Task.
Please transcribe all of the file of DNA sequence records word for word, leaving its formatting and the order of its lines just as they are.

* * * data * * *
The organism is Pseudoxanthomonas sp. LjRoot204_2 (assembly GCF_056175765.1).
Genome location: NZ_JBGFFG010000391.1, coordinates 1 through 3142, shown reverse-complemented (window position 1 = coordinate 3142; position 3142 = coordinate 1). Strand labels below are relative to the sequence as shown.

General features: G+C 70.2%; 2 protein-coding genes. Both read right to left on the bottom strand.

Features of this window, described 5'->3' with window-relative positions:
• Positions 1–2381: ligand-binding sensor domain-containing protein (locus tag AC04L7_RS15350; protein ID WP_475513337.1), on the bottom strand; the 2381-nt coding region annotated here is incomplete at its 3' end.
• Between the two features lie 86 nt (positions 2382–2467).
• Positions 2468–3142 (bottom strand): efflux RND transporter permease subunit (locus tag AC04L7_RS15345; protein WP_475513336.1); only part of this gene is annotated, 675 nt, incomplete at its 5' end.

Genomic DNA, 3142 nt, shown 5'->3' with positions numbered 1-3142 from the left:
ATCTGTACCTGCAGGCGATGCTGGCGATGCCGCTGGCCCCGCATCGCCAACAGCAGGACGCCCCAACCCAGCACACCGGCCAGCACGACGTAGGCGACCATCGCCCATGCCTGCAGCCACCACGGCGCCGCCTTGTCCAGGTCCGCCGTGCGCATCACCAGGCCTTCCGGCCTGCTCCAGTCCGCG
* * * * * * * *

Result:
The organism is Pseudoxanthomonas sp. LjRoot204_2 (assembly GCF_056175765.1).
Genome location: NZ_JBGFFG010000391.1, coordinates 1 through 3142, shown reverse-complemented (window position 1 = coordinate 3142; position 3142 = coordinate 1). Strand labels below are relative to the sequence as shown.

General features: G+C 70.2%; 2 protein-coding genes. Both read right to left on the bottom strand.

Features of this window, described 5'->3' with window-relative positions:
• Positions 1–2381: ligand-binding sensor domain-containing protein (locus tag AC04L7_RS15350; protein ID WP_475513337.1), on the bottom strand; the 2381-nt coding region annotated here is incomplete at its 3' end.
• Between the two features lie 86 nt (positions 2382–2467).
• Positions 2468–3142 (bottom strand): efflux RND transporter permease subunit (locus tag AC04L7_RS15345; protein WP_475513336.1); only part of this gene is annotated, 675 nt, incomplete at its 5' end.

Genomic DNA, 3142 nt, shown 5'->3' with positions numbered 1-3142 from the left:
ATCTGTACCTGCAGGCGATGCTGGCGATGCCGCTGGCCCCGCATCGCCAACAGCAGGACGCCCCAACCCAGCACACCGGCCAGCACGACGTAGGCGACCATCGCCCATGCCTGCAGCCACCACGGCGCCGCCTTGTCCAGGTCCGCCGTGCGCATCACCAGGCCTTCCGGCCTGCTCCAGTCCGCG